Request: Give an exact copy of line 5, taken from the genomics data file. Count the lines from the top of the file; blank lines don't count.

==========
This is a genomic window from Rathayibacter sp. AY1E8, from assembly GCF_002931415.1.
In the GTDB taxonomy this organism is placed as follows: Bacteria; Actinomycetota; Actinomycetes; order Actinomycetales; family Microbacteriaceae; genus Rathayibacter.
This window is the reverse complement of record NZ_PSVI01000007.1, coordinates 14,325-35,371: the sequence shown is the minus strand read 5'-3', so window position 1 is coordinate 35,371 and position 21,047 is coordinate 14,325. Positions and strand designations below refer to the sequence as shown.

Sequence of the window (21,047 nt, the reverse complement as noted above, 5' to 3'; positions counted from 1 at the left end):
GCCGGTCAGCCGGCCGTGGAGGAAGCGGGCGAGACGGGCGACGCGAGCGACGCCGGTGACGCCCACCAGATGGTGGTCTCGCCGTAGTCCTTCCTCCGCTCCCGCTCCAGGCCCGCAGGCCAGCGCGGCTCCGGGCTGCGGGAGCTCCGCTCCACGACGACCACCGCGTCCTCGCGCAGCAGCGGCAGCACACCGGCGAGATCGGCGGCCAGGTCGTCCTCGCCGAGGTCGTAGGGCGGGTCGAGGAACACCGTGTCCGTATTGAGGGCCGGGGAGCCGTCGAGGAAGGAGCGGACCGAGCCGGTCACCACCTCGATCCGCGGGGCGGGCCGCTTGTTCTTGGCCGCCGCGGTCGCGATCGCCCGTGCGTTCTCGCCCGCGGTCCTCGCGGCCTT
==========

GCCGGTCAGCCGGCCGTGGAGGAAGCGGGCGAGACGGGCGACGCGAGCGACGCCGGTGACGCCCACCAGATGGTGGTCTCGCCGTAGTCCTTCCTCCGCTCCCGCTCCAGGCCCGCAGGCCAGCGCGGCTCCGGGCTGCGGGAGCTCCGCTCCACGACGACCACCGCGTCCTCGCGCAGCAGCGGCAGCACACCGGCGAGATCGGCGGCCAGGTCGTCCTCGCCGAGGTCGTAGGGCGGGTCGAGGAACACCGTGTCCGTATTGAGGGCCGGGGAGCCGTCGAGGAAGGAGCGGACCGAGCCGGTCACCACCTCGATCCGCGGGGCGGGCCGCTTGTTCTTGGCCGCCGCGGTCGCGATCGCCCGTGCGTTCTCGCCCGCGGTCCTCGCGGCCTT